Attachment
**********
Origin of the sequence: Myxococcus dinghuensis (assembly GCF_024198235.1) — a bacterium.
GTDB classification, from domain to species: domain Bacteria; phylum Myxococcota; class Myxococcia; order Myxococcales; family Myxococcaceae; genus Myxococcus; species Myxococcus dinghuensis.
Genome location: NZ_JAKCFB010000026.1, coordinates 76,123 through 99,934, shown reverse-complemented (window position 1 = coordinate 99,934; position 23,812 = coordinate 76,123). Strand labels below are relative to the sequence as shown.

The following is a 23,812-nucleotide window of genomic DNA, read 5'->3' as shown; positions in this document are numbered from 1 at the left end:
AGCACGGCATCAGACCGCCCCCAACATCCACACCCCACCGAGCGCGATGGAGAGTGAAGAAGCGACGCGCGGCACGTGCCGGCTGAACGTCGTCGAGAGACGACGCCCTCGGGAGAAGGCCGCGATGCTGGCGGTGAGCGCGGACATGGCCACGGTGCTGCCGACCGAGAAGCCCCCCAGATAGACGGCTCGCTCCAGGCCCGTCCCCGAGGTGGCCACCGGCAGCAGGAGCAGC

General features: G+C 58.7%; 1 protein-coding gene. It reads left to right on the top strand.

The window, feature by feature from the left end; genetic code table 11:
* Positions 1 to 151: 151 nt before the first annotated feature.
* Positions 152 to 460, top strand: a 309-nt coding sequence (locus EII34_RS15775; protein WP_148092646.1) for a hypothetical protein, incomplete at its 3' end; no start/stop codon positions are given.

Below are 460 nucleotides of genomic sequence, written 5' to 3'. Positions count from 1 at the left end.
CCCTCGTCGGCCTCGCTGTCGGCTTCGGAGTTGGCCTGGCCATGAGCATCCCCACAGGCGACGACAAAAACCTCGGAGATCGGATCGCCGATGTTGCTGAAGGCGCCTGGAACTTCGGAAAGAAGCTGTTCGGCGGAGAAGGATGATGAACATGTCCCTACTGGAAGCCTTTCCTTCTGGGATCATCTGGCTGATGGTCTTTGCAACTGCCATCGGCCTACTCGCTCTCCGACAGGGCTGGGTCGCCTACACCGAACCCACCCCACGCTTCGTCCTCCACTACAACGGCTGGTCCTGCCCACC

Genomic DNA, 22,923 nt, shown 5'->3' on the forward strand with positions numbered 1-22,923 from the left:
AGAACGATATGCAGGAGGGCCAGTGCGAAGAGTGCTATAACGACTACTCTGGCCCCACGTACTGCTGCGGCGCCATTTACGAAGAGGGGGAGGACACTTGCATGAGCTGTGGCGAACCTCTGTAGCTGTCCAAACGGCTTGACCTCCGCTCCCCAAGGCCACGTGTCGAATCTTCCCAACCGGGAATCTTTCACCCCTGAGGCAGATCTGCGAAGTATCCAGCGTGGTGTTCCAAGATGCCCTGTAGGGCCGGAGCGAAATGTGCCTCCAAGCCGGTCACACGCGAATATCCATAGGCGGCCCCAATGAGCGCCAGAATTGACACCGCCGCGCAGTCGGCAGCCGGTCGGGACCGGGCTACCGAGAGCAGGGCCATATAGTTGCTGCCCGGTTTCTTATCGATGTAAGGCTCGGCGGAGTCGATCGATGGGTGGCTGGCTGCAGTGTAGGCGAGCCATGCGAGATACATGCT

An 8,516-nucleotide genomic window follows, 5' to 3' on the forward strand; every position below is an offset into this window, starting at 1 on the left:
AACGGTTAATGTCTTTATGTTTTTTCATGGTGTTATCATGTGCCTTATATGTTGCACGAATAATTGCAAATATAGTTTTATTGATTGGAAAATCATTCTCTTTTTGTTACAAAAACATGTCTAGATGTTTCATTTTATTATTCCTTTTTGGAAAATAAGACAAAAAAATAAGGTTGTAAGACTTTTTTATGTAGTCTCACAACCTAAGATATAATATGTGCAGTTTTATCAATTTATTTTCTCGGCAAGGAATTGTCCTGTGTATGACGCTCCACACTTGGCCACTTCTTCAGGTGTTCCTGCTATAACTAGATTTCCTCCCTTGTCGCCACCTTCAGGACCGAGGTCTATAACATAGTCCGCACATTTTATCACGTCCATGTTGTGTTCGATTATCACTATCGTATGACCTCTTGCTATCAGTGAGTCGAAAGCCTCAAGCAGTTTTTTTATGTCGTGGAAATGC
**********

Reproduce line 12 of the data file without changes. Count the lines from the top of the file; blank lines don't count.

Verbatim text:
Genomic DNA, 22,923 nt, shown 5'->3' on the forward strand with positions numbered 1-22,923 from the left: